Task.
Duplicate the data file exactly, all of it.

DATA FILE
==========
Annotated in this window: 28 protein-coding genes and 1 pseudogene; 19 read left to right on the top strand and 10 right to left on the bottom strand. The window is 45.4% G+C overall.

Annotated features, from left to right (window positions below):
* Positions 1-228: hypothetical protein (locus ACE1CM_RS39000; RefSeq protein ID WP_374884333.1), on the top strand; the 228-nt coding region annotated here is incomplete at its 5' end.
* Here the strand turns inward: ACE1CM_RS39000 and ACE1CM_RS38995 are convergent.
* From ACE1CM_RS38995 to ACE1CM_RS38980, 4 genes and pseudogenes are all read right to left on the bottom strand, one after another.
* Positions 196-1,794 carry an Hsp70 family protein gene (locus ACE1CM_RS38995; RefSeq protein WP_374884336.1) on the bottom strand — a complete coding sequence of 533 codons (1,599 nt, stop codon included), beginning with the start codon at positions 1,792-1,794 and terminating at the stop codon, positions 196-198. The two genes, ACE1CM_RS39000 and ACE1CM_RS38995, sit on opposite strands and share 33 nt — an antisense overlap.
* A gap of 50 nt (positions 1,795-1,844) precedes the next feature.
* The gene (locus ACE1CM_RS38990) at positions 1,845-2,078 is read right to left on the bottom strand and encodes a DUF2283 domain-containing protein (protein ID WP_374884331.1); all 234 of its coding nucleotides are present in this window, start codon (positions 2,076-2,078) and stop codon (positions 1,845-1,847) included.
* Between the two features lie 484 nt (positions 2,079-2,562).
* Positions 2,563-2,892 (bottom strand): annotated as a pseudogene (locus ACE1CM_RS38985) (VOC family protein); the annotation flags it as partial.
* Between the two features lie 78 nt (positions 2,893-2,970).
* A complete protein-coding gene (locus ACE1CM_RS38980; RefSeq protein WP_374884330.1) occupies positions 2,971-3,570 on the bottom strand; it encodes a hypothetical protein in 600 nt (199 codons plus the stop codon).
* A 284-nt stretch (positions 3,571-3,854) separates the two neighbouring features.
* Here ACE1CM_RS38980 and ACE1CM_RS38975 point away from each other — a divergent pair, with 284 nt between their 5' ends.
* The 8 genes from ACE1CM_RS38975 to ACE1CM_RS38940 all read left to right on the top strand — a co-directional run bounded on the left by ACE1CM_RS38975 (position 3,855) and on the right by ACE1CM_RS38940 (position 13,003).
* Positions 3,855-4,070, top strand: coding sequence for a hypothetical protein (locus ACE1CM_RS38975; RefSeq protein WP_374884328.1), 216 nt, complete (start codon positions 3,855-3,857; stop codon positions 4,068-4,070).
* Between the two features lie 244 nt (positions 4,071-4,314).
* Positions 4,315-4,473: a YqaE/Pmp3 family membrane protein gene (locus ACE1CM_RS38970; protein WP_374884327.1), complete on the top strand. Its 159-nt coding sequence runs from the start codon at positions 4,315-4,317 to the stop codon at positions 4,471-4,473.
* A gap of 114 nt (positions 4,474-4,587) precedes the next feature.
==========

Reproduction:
Annotated in this window: 28 protein-coding genes and 1 pseudogene; 19 read left to right on the top strand and 10 right to left on the bottom strand. The window is 45.4% G+C overall.

Annotated features, from left to right (window positions below):
* Positions 1-228: hypothetical protein (locus ACE1CM_RS39000; RefSeq protein ID WP_374884333.1), on the top strand; the 228-nt coding region annotated here is incomplete at its 5' end.
* Here the strand turns inward: ACE1CM_RS39000 and ACE1CM_RS38995 are convergent.
* From ACE1CM_RS38995 to ACE1CM_RS38980, 4 genes and pseudogenes are all read right to left on the bottom strand, one after another.
* Positions 196-1,794 carry an Hsp70 family protein gene (locus ACE1CM_RS38995; RefSeq protein WP_374884336.1) on the bottom strand — a complete coding sequence of 533 codons (1,599 nt, stop codon included), beginning with the start codon at positions 1,792-1,794 and terminating at the stop codon, positions 196-198. The two genes, ACE1CM_RS39000 and ACE1CM_RS38995, sit on opposite strands and share 33 nt — an antisense overlap.
* A gap of 50 nt (positions 1,795-1,844) precedes the next feature.
* The gene (locus ACE1CM_RS38990) at positions 1,845-2,078 is read right to left on the bottom strand and encodes a DUF2283 domain-containing protein (protein ID WP_374884331.1); all 234 of its coding nucleotides are present in this window, start codon (positions 2,076-2,078) and stop codon (positions 1,845-1,847) included.
* Between the two features lie 484 nt (positions 2,079-2,562).
* Positions 2,563-2,892 (bottom strand): annotated as a pseudogene (locus ACE1CM_RS38985) (VOC family protein); the annotation flags it as partial.
* Between the two features lie 78 nt (positions 2,893-2,970).
* A complete protein-coding gene (locus ACE1CM_RS38980; RefSeq protein WP_374884330.1) occupies positions 2,971-3,570 on the bottom strand; it encodes a hypothetical protein in 600 nt (199 codons plus the stop codon).
* A 284-nt stretch (positions 3,571-3,854) separates the two neighbouring features.
* Here ACE1CM_RS38980 and ACE1CM_RS38975 point away from each other — a divergent pair, with 284 nt between their 5' ends.
* The 8 genes from ACE1CM_RS38975 to ACE1CM_RS38940 all read left to right on the top strand — a co-directional run bounded on the left by ACE1CM_RS38975 (position 3,855) and on the right by ACE1CM_RS38940 (position 13,003).
* Positions 3,855-4,070, top strand: coding sequence for a hypothetical protein (locus ACE1CM_RS38975; RefSeq protein WP_374884328.1), 216 nt, complete (start codon positions 3,855-3,857; stop codon positions 4,068-4,070).
* Between the two features lie 244 nt (positions 4,071-4,314).
* Positions 4,315-4,473: a YqaE/Pmp3 family membrane protein gene (locus ACE1CM_RS38970; protein WP_374884327.1), complete on the top strand. Its 159-nt coding sequence runs from the start codon at positions 4,315-4,317 to the stop codon at positions 4,471-4,473.
* A gap of 114 nt (positions 4,474-4,587) precedes the next feature.